EU told not to table law against palm oil


The government has urged the European Commission (EC), an institution of the European Union (EU), to not table the delegated act against the palm oil industry which is slated for next month.

Primary Industries Minister Teresa Kok (picture) said the EC should instead consider Malaysia’s arguments on the wrongful perceptions towards the edible oil and an unfair mechanism that is used to impose the law that has been described as discriminatory.

“So (as of now), we hope that the EC won’t table the delegated act to phase out palm oil in the coming European Parliament sitting in April,” she said.

Malaysia, led by Primary Industries secretary-general Datuk Dr Tan Yew Chong, had presented legal and technical arguments last week against the EU’s plan to limit the use of palm oil.

“Our expert team has given the presentation to the EC and related government bodies (in Brussels, Belgium). So, I am waiting for my secretary general and the team to report to us,” he told the press after meeting the cooking oil repackaging players that partake in the Cooking Oil Stabilisation Scheme (COSS) in Bangi, Selangor, yesterday.

Kok said the EC, which is currently finalising the draft of the law, is not using the right methodology in its study.

“We are arguing their methodology to impose this act is not scientifically sound. We are waiting for their return to present the report.

The proposed delegated regulation is supplementing the EU Renewable Energy Directive II to restrict and effectively ban palm oil biofuel altogether in the EU by 2030.

The EC had said the use of palm oil in motor fuel should be phased out because oil palm cultivation has led to deforestation, classifying the commodity as a high indirect land-use change risk.

Malaysia, the world’s second-largest palm oil producer with six million ha of plantations and hundreds of thousands of smallholders, is facing a direct threat from the move, as 80% of palm oil and its products are sourced to the export market.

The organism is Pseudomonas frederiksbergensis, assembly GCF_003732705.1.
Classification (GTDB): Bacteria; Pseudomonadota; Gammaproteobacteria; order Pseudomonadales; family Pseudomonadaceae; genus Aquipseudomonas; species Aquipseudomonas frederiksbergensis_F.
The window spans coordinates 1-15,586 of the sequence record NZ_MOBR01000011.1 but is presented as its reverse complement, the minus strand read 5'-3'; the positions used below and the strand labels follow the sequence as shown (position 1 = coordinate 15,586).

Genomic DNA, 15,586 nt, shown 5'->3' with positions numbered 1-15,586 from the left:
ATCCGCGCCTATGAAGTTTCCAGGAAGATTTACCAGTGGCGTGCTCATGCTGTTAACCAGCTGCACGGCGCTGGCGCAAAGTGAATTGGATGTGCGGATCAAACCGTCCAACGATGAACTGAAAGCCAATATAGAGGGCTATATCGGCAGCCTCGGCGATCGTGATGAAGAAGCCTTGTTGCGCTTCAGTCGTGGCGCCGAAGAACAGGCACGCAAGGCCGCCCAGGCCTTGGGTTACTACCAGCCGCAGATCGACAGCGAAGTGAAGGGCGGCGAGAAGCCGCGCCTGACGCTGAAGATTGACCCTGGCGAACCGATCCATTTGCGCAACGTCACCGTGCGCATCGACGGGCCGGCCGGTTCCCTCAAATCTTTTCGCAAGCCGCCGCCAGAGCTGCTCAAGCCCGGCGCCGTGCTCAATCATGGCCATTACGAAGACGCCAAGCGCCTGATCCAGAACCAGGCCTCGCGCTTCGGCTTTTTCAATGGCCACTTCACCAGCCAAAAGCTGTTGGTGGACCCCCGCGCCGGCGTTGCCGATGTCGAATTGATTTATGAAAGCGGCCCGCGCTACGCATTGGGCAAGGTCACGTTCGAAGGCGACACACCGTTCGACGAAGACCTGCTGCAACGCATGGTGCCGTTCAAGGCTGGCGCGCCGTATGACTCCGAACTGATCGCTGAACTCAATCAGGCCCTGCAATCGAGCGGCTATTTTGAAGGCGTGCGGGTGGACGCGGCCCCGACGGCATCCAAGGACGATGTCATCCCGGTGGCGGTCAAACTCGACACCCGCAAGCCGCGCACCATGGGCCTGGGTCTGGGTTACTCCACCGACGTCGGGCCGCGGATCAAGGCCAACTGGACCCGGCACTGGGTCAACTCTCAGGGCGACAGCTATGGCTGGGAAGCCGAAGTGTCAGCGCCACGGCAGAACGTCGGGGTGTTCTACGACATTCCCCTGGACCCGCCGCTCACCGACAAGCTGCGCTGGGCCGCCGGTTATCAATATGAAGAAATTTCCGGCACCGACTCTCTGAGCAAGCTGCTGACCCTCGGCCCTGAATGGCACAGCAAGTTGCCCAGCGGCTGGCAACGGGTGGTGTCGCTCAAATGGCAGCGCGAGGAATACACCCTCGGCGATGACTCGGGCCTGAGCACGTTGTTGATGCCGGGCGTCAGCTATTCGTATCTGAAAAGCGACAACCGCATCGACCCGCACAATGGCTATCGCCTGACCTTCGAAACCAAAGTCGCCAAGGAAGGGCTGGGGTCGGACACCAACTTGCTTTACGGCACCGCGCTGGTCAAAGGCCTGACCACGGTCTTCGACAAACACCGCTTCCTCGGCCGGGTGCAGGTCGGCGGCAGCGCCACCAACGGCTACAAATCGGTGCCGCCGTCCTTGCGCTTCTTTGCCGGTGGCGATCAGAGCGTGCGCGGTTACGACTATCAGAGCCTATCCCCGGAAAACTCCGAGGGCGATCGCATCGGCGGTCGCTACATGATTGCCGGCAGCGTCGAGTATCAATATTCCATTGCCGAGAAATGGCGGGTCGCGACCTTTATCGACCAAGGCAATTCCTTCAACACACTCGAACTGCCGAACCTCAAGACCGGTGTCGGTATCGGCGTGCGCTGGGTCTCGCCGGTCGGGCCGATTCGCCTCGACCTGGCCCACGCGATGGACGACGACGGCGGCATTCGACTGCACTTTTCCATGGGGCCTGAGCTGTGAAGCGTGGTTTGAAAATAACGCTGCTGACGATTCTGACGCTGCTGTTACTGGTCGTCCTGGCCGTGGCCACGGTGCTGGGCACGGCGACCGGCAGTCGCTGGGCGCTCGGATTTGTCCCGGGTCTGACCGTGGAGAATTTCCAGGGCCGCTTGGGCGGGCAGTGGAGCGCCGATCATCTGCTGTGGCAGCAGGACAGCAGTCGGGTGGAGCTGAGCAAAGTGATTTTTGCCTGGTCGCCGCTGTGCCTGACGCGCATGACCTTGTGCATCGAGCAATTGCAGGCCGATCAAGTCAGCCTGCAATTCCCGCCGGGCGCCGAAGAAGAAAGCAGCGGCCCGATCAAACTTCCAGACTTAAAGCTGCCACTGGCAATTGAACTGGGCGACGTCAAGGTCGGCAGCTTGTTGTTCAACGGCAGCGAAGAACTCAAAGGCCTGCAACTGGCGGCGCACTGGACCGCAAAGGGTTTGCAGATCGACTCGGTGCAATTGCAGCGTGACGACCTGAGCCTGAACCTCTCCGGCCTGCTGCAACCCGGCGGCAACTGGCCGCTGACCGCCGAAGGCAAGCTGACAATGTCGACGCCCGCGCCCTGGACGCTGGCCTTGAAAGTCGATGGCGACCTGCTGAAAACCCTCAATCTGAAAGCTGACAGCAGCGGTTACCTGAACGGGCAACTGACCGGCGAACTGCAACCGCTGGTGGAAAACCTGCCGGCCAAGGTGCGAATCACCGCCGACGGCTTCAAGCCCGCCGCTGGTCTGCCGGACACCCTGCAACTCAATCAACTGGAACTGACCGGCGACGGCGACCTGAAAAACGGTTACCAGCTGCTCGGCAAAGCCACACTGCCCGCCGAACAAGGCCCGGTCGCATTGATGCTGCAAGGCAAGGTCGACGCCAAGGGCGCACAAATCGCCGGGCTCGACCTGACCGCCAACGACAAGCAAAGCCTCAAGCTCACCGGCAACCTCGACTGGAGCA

Palm oil prices already fell more than 15% last year as stockpiles rose to record high in Malaysia amid subdued global demand.

In contrast, the commodity inventory has unexpectedly increased by 1.3% or 3.05 million tonnes last month, compared to January which also saw export to China drop by almost 75%.

Earlier in the meeting, Kok said the government targets a 10% increase in the use of palm oil and its products through the “Sayangi Sawitku” campaign, as part of the government’s move to increase local consumption and cushion its rising stockpile.

Meanwhile, Domestic Trade and Consumer Affairs Minister Datuk Seri Saifuddin Nasution Ismail said the government allocates RM600 million this year to subsidise cooking oil.

“The allocation involves 60,000 metric tonnes or 3.69% of subsidised cooking oil, involving 280 cooking oil packagers under COSS nationwide,” he said.

Malaysia had mandated B10 biodiesel (a blend of 10% palm oil and 90% petroleum diesel) for the transport sector last month.

Indonesia, on the other hand, had introduced B20 to its transport sector since 2016 and mandated the blend formula since September last year.

Malaysia produced 19.5 million tonnes of crude palm oil last year, of which three million tonnes of the total production were used for the local downstream market, including 1.6 million tonnes for cooking oil and 700,000 tonnes for the B10 consumption.